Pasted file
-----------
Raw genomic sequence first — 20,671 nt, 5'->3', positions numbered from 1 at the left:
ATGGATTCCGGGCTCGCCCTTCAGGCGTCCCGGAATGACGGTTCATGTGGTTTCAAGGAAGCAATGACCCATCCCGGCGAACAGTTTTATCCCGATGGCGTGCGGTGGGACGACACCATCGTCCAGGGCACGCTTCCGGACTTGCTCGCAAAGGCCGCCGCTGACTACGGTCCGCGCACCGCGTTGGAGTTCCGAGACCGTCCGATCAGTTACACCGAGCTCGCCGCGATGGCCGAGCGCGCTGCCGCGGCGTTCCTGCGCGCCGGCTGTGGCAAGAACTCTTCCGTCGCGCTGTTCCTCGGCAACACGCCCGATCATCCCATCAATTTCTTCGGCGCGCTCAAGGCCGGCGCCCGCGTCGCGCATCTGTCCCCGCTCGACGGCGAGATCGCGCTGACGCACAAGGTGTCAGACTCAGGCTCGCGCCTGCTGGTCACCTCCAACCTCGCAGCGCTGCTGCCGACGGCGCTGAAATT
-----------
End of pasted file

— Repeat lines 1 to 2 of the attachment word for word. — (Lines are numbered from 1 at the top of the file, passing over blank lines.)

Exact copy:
Raw genomic sequence first — 20,671 nt, 5'->3', positions numbered from 1 at the left:
ATGGATTCCGGGCTCGCCCTTCAGGCGTCCCGGAATGACGGTTCATGTGGTTTCAAGGAAGCAATGACCCATCCCGGCGAACAGTTTTATCCCGATGGCGTGCGGTGGGACGACACCATCGTCCAGGGCACGCTTCCGGACTTGCTCGCAAAGGCCGCCGCTGACTACGGTCCGCGCACCGCGTTGGAGTTCCGAGACCGTCCGATCAGTTACACCGAGCTCGCCGCGATGGCCGAGCGCGCTGCCGCGGCGTTCCTGCGCGCCGGCTGTGGCAAGAACTCTTCCGTCGCGCTGTTCCTCGGCAACACGCCCGATCATCCCATCAATTTCTTCGGCGCGCTCAAGGCCGGCGCCCGCGTCGCGCATCTGTCCCCGCTCGACGGCGAGATCGCGCTGACGCACAAGGTGTCAGACTCAGGCTCGCGCCTGCTGGTCACCTCCAACCTCGCAGCGCTGCTGCCGACGGCGCTGAAATT